Sundance 2020 Review: A Mother and Son Hit a Grey Area in “Summer White”

There’s a mixture of mild pride and fear as Valeria (Sophie Alexander-Katz) watches over her new boyfriend Fernando (Fabián Corres) teach her 13-year-old son Rodrigo (Adrián Ross) how to drive from the backseat of an SUV in “Summer White.” Director Rodrigo Ruiz Patterson is wise to linger on her face while Rodrigo grapples with learning to use the brakes, making the discomfort of the moment palpable with literal jolts from breaking up the scene when Rodrigo has hardly mastered when to ease up on the pedal, but Valeria takes heart in seeing the loves of her life sharing the moment, if not necessarily bonding, and she’s happy for what must be the first time in ages.

This is something that Rodrigo can’t possibly understand fully at his age, but nor can Valeria understand that her happiness is coming at the expense of his, which is articulated brilliantly in Patterson’s debut feature where there is an unhealthy mother-son dynamic when the two are at their closest as much as when they drift apart. Unfortunately caught in the middle is Fernando, a largely mild-mannered accountant who doesn’t receive a proper introduction to Rodrigo until after the boy hears him having sex with his mom, interrupting their semi-usual evening routine of sleeping in the same bed when he can’t close his eyes. Rodrigo has picked up a habit of literally playing with fire, but it’s Valeria who can be seen tempting fate, thinking that after asking her son whether it’s okay to “invite over a friend,” the matter is settled when it is only the start of their problems, forcing Rodrigo to spend long stretches of time at a local junkyard where he fashions a house for himself out of a dilapidated RV while Fernando inches closer to moving in with Valeria.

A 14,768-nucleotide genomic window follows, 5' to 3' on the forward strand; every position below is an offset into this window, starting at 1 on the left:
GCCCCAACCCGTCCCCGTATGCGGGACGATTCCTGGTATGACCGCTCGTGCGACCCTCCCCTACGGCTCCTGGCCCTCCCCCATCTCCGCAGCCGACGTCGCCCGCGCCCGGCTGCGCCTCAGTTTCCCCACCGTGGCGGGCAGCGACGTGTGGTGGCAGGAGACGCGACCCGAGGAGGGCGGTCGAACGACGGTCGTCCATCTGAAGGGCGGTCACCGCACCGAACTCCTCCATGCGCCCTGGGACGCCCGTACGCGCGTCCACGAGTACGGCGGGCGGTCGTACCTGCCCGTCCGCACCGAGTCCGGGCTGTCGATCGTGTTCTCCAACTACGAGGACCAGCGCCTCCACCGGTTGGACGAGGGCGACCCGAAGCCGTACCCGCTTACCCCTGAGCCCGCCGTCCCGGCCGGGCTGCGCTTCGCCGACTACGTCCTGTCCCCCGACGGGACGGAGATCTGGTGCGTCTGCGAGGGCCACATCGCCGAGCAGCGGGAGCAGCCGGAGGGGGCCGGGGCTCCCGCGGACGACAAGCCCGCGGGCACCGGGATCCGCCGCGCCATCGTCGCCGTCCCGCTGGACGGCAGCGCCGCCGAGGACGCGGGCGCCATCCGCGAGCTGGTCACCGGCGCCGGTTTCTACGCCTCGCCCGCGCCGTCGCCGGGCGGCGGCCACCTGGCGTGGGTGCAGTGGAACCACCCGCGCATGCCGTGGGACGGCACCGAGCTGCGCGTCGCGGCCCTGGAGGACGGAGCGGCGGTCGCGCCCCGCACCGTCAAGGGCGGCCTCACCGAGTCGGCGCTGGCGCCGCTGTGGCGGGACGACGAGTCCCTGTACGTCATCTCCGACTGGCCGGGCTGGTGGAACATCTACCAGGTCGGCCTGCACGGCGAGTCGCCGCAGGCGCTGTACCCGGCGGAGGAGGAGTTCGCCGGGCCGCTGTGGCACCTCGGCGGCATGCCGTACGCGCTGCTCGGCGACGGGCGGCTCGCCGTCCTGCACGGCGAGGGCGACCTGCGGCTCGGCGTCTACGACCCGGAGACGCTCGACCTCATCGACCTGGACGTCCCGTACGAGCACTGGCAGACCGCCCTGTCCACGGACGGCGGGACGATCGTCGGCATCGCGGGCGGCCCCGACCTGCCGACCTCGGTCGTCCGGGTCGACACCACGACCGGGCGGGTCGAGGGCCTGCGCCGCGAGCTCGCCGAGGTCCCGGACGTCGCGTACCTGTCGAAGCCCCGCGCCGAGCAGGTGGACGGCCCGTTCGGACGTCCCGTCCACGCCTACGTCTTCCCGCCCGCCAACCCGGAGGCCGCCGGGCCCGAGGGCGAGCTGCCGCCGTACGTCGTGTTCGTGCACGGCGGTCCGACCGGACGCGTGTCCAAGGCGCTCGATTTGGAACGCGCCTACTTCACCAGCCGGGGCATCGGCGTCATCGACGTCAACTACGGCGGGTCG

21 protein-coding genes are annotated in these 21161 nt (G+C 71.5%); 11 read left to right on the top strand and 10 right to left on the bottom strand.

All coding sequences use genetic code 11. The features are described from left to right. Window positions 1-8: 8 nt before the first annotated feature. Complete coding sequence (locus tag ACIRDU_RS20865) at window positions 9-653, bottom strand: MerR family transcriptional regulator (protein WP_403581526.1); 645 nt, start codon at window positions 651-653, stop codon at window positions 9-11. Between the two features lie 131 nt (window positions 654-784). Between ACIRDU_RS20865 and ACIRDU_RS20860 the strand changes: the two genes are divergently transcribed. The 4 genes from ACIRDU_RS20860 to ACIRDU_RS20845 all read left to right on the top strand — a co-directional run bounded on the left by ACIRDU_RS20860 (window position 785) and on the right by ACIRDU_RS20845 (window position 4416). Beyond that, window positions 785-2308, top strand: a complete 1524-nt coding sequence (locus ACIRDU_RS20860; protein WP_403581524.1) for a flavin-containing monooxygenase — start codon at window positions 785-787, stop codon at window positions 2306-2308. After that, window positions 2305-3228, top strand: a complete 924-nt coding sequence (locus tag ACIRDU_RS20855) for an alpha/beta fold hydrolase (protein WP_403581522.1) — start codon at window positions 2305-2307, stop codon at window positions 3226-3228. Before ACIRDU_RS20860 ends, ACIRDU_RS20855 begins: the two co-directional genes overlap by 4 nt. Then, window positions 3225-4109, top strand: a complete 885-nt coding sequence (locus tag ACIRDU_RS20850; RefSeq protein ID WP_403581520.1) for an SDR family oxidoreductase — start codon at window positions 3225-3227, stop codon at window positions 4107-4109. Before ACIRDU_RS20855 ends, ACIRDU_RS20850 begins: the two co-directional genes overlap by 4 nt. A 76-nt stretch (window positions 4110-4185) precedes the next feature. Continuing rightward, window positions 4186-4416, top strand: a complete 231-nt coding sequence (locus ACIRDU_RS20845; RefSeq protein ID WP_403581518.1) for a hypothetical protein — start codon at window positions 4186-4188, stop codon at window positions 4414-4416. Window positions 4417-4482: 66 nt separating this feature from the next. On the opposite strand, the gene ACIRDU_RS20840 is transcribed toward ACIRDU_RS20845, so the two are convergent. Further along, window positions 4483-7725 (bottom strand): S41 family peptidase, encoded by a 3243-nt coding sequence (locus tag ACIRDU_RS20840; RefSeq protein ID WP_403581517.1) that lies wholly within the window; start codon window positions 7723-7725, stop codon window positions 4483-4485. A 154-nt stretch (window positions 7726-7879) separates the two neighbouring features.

Although it’s unlikely the trio will ever live together under one roof, Patterson is less interested in how things will fall apart than why, penning an insightful drama with Raúl Sebastian Quintanilla that explores the responsibility each of the characters have to each other while pursuing their own contentment. As capable as Fernando and Valeria are of wounding each other, Patterson is able to pinpoint how they can hurt themselves by attempting to tiptoeing around what they think the other is feeling without ever feeling heavy-handed and elicits such a strong, unaffected performances from his actors that the film’s one major stylistic flourish, experimenting with the intensity of sound at certain moments as a way inside of Rodrigo’s head, seems somewhat unnecessary. But “Summer White” is clearly the work of an important new filmmaker with a fantastic eye and a strong sense of pacing, knowing just how much of the story to give away at any particular moment and let the audience share in the experience of characters who can often surprise themselves with their own behavior. It may be a learning experience for all involved onscreen in Patterson’s debut, but the filmmaker is already accomplished.

“Summer White” will screen at the Sundance Film Festival on January 27th at 10 pm at the Redstone Cinema 2 in Park City, January 28th at 6 pm at the Broadway Centre Cinema in Salt Lake City, January 30th at 3 pm at Sundance Mountain Resort Screening Room at the Sundance Resort, January 31st at 6 pm at the Library Center Theatre in Park City and February 1st at 4 pm at the Holiday Village Cinema 4 in Park City.